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Monday, March 29, 1999 Published at 09:39 GMT

Sci/Tech

The colour of money

Monopoly: A numbers game

 Dr Haigh: The Jail square is the key
Forget Park Lane and Mayfair - if you want to win at Monopoly, you should head down market.

Mathematician Dr John Haigh has analysed the moves on the famous board game and discovered the secret to becoming rich.

He says you should try to buy the orange squares - Vine Street, Bow Street and Marlborough Street.

These are the properties most likely to be visited when players are released from Jail - the most visited location on the board.

Players who dominate these orange squares, building up houses and hotels, stand a very good chance of bankrupting their opponents.

Go direct to jail

"When you are playing, you should consider what is likely to happen and try to own those properties, where your opponents are going to land," Dr Haigh told the BBC.

"And since the jail square is the single square that's visited most often, the orange properties are in an ideal position to be hit directly when somebody leaves the jail square."

The Sussex University lecturer used a computer program to simulate more than 10 million rolls of the dice. He also fed in commands from the chance cards that send players directly to different locations on the board.

This revealed the connection between the jail square and the orange streets. For those getting out of prison, it is six, eight or nine moves to the Bow, Vine and Marlborough properties - and with two dice, there is a very high probability that these numbers will be thrown.

There are five ways to throw six or eight, and four ways to throw nine, Dr Haigh said. This means there are 14 chances in 36 that someone leaving prison will end up on the orange properties.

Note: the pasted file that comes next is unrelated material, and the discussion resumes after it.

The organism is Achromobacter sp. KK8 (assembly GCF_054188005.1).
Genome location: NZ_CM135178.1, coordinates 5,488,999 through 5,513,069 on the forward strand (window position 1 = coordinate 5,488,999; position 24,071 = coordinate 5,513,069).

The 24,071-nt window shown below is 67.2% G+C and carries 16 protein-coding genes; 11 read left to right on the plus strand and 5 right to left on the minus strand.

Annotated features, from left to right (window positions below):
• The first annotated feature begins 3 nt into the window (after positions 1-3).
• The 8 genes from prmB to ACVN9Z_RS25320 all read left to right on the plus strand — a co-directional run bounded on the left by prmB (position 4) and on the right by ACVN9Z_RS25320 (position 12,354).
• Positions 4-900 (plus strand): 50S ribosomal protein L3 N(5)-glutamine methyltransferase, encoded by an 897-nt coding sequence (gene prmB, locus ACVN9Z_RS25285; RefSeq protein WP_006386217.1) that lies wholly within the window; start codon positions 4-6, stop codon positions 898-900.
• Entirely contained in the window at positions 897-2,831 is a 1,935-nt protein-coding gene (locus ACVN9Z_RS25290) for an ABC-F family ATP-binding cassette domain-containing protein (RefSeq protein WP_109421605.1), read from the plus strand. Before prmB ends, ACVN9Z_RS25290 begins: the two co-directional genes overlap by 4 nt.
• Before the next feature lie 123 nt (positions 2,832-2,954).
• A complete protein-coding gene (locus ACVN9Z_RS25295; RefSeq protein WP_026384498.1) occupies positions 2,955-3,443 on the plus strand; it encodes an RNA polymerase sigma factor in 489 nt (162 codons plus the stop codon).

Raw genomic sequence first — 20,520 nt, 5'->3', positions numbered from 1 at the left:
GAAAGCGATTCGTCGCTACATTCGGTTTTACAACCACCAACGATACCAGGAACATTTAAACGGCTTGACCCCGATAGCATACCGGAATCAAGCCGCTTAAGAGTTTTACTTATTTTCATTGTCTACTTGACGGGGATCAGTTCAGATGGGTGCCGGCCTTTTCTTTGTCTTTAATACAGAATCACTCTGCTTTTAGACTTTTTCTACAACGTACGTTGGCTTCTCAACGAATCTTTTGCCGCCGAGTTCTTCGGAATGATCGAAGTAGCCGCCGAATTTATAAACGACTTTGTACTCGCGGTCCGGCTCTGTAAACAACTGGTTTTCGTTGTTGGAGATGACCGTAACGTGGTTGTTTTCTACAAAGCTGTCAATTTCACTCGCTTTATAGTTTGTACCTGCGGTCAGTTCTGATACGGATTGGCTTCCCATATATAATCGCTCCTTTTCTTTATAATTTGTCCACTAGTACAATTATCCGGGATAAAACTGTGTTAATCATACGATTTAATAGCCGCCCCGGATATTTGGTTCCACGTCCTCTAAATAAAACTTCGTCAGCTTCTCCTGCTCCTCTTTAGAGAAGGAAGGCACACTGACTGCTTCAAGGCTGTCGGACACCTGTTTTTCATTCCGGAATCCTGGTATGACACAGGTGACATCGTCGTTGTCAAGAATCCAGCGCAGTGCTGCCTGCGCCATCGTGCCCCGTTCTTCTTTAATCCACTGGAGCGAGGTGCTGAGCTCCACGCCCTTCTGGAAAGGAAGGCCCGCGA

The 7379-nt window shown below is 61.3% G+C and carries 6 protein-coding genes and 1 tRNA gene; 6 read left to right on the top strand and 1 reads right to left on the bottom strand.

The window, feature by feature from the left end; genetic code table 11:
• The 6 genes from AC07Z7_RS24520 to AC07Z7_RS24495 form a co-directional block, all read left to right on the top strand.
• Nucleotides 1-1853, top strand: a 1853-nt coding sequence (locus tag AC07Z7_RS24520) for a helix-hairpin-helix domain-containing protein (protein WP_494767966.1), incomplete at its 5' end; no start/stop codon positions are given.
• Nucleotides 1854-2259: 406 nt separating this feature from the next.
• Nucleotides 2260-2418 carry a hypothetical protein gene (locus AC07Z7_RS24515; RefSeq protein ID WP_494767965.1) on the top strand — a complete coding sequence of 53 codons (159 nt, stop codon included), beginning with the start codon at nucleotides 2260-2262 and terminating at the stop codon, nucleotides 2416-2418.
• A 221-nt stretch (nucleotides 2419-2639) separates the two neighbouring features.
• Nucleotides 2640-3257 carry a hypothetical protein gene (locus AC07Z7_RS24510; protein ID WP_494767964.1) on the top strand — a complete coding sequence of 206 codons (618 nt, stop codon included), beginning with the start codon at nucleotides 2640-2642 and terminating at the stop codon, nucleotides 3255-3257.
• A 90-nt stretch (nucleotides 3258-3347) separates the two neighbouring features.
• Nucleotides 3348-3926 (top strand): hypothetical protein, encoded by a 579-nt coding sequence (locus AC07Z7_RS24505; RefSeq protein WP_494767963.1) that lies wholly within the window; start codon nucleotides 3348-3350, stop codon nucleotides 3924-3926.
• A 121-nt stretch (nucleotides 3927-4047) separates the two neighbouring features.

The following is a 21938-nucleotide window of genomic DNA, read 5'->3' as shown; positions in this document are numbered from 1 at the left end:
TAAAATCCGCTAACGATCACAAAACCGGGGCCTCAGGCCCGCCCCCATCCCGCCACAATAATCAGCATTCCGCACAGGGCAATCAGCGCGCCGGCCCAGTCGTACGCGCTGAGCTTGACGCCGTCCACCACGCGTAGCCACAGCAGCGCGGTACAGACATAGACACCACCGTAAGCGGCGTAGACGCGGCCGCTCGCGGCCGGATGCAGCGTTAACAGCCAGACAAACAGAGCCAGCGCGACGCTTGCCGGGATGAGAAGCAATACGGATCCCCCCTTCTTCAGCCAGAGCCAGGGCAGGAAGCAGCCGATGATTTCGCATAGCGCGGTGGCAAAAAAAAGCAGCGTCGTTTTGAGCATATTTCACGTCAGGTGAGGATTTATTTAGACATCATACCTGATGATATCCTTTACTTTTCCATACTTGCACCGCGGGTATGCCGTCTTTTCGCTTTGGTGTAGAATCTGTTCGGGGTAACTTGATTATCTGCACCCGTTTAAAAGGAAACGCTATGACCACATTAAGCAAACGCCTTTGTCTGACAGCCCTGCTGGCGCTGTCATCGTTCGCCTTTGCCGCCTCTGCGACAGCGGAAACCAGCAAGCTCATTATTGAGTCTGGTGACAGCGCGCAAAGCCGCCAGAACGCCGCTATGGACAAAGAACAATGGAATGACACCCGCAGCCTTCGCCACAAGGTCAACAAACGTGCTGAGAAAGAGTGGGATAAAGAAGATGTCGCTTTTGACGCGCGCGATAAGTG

Free parking

This goes against the standard wisdom that you should buy the duo of Park Lane or Mayfair. But the mathematician's analysis shows that Park lane is one of the least important squares on the board.

A chance card sending players direct to Mayfair means Park Lane - site of the famous Dorchester and Hilton Hotels - is often bypassed.

"It also costs a lot of money to get Park Lane and Mayfair, and a lot of money to put the hotels on them.

The orange properties are a lot cheaper, you can get hotels on them quicker and the rent is big enough to pack a big punch and damage your opponents."

Dr Haigh's game plan is included in his new book Taking Chances, which is about probability in everyday life.

Do not collect £200

Dr Haigh admitted the strategy is useless when he plays Monopoly against his family. They have read the book and try to get to the orange squares first, he said.

Charles Darrow invented Monopoly in 1930. The very first version used street names from Atlantic City. Since then, it has become an international best-seller with versions fashioned on most of the world's great cities.

The game is now licensed or sold in 80 countries and produced in 26 languages. The longest game in history lasted 70 straight days.

The Web has many sites dedicated to Monopoly - some of them using probabilistic analysis to help players win more often.

The orange group on the US (Atlantic City) version represents St James Place, Tennessee Avenue, and New York Avenue.